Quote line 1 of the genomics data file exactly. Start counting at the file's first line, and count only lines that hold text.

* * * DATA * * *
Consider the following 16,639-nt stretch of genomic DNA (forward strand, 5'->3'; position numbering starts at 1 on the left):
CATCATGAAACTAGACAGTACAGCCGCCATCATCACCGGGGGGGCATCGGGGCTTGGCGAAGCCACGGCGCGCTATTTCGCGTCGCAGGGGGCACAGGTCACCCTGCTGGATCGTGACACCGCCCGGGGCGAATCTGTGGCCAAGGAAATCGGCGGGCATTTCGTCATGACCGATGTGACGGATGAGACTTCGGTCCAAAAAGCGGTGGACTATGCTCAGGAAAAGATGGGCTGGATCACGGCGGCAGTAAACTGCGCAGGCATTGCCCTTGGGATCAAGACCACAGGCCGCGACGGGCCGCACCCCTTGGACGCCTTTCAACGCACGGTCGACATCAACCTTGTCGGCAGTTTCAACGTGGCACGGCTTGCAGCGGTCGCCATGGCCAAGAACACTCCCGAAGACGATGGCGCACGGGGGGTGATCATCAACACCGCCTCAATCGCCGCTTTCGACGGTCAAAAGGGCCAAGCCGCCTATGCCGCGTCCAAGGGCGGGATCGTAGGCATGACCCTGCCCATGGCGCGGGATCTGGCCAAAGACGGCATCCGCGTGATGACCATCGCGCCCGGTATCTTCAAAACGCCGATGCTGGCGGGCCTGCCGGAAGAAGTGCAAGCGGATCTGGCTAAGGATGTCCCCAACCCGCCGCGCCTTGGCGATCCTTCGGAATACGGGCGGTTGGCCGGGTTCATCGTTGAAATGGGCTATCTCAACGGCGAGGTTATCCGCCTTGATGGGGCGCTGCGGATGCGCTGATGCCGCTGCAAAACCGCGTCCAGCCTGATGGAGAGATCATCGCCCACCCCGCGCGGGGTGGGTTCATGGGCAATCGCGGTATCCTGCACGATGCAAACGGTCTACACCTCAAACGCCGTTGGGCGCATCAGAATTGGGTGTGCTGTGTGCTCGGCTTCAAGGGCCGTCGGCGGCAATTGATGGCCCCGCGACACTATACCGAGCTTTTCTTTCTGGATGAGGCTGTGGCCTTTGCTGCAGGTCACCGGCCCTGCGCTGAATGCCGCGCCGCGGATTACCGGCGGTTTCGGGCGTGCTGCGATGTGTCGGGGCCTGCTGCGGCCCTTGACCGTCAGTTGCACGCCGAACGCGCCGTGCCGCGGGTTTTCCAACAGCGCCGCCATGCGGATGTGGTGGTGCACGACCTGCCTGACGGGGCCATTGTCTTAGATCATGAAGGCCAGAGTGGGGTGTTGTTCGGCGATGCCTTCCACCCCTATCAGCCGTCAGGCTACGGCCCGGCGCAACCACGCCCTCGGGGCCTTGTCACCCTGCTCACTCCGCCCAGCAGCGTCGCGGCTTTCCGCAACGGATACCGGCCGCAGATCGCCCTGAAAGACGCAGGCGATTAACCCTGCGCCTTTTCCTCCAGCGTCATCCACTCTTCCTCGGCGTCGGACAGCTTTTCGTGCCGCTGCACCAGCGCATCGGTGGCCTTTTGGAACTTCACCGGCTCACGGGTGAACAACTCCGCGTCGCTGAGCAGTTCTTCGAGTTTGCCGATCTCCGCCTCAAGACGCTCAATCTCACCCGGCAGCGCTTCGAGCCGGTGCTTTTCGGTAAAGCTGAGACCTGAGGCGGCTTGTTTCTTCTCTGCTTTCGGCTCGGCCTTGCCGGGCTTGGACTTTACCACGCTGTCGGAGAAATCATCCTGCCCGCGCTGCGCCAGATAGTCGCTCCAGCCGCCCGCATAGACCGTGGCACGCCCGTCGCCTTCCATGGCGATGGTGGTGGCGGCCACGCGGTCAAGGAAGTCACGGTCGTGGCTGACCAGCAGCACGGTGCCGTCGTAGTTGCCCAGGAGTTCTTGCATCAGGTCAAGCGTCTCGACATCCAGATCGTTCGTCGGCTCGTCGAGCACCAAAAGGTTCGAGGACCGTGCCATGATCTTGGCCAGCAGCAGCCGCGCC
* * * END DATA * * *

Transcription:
Consider the following 16,639-nt stretch of genomic DNA (forward strand, 5'->3'; position numbering starts at 1 on the left):